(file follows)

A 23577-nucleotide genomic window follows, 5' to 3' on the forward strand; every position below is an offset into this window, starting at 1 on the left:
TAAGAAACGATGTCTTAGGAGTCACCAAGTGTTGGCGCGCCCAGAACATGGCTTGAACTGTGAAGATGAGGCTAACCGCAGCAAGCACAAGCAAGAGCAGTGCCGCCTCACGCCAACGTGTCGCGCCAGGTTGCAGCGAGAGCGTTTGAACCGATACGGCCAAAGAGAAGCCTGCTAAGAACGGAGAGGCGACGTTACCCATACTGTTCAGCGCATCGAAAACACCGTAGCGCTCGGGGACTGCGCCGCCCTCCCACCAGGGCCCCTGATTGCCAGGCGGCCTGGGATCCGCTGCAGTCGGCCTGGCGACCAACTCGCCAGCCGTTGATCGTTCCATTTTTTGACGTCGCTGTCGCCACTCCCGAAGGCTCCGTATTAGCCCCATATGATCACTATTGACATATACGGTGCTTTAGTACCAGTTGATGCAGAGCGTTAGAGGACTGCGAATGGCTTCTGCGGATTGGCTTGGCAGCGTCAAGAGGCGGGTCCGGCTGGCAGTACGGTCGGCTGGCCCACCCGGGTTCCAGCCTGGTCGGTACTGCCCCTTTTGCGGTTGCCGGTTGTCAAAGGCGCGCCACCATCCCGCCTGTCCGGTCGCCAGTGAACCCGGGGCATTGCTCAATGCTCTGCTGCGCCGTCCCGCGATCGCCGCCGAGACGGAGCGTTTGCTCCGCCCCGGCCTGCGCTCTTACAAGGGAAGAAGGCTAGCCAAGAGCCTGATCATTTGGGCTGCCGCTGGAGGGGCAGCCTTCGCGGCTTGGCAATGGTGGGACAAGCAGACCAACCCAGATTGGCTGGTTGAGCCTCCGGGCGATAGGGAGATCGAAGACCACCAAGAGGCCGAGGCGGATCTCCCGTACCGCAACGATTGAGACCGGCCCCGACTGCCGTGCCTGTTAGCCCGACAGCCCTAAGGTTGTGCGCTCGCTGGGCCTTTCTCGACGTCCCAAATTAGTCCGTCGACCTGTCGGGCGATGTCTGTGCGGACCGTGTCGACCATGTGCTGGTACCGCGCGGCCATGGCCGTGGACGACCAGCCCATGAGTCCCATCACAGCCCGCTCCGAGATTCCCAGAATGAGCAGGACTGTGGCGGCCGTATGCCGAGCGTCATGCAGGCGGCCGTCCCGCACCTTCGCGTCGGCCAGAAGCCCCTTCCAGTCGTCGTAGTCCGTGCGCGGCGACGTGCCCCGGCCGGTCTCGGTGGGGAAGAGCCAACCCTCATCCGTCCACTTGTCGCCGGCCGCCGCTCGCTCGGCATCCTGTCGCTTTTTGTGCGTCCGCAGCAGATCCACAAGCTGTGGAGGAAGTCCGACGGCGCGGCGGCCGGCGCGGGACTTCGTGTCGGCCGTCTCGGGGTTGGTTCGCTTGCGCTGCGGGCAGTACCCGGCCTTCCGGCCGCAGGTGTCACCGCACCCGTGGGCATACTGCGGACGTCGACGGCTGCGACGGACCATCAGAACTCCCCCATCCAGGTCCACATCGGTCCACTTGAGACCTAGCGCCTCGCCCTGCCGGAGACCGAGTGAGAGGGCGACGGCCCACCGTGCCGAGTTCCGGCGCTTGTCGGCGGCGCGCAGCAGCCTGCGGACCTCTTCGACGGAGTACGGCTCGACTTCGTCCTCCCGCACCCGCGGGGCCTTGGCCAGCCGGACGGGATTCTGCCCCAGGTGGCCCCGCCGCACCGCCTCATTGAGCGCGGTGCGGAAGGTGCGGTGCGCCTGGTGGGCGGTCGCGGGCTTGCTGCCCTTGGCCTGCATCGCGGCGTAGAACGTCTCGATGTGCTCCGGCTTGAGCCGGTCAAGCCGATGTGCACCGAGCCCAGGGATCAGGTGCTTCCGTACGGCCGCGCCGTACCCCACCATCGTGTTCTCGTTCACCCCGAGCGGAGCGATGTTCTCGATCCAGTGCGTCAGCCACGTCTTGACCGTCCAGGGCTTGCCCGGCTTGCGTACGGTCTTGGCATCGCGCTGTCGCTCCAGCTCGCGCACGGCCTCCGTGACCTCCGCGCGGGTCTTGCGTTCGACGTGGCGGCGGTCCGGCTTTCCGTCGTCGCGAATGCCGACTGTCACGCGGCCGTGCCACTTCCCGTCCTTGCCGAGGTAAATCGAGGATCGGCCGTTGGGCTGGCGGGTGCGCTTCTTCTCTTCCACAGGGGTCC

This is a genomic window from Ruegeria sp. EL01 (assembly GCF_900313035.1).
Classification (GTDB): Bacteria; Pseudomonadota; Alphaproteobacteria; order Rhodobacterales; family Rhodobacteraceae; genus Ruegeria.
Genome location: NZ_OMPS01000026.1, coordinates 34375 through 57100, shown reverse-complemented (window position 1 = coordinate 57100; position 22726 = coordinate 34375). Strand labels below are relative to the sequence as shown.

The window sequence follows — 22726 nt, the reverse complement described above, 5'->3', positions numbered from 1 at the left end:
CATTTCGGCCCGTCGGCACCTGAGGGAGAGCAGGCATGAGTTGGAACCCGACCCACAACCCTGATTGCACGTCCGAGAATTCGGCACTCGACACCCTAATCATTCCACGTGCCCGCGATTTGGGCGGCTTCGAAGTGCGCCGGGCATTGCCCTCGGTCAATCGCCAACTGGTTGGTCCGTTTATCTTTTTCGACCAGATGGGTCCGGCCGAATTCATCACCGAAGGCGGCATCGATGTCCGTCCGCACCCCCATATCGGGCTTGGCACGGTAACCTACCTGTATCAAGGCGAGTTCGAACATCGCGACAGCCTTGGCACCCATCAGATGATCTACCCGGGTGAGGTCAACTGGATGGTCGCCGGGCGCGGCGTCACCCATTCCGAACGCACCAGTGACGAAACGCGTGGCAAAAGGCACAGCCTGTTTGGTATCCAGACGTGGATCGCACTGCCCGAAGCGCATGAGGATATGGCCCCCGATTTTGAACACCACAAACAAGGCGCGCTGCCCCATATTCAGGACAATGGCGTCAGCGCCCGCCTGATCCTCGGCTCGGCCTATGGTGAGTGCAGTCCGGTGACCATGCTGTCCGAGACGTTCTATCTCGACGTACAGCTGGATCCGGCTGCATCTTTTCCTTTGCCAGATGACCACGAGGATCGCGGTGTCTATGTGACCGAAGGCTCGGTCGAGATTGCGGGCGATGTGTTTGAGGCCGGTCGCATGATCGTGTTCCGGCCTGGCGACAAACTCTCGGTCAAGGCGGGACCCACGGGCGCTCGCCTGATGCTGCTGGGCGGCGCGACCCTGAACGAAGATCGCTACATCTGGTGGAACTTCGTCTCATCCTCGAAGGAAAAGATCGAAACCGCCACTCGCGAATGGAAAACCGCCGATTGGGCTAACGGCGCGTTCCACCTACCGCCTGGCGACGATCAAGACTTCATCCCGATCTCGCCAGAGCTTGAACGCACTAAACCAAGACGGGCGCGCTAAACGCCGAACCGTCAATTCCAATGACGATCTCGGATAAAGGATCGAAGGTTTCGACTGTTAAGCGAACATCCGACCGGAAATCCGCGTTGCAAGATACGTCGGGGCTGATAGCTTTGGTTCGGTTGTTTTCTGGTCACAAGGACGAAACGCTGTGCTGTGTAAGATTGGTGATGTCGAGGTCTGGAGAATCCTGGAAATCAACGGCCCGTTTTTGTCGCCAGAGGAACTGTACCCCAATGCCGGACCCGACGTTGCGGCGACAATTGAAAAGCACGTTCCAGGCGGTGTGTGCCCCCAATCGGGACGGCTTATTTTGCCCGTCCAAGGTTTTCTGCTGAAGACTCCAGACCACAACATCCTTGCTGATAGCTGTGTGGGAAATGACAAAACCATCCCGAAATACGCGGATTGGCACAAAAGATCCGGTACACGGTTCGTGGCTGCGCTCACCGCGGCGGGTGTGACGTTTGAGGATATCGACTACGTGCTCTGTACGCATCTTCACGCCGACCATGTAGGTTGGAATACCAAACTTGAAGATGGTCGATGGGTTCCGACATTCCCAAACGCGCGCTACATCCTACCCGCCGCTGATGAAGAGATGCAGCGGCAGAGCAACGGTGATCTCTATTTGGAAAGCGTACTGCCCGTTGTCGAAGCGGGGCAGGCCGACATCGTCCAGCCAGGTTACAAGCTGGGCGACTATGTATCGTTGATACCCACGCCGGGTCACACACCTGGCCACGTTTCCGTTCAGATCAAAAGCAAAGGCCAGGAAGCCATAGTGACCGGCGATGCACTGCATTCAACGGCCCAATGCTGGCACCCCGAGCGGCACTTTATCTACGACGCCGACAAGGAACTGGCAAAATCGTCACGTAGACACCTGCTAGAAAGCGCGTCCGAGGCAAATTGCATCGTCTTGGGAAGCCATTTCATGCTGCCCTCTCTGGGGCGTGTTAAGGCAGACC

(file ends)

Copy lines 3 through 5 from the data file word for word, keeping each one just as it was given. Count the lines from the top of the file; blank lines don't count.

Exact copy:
This is a genomic window from Ruegeria sp. EL01 (assembly GCF_900313035.1).
Classification (GTDB): Bacteria; Pseudomonadota; Alphaproteobacteria; order Rhodobacterales; family Rhodobacteraceae; genus Ruegeria.
Genome location: NZ_OMPS01000026.1, coordinates 34375 through 57100, shown reverse-complemented (window position 1 = coordinate 57100; position 22726 = coordinate 34375). Strand labels below are relative to the sequence as shown.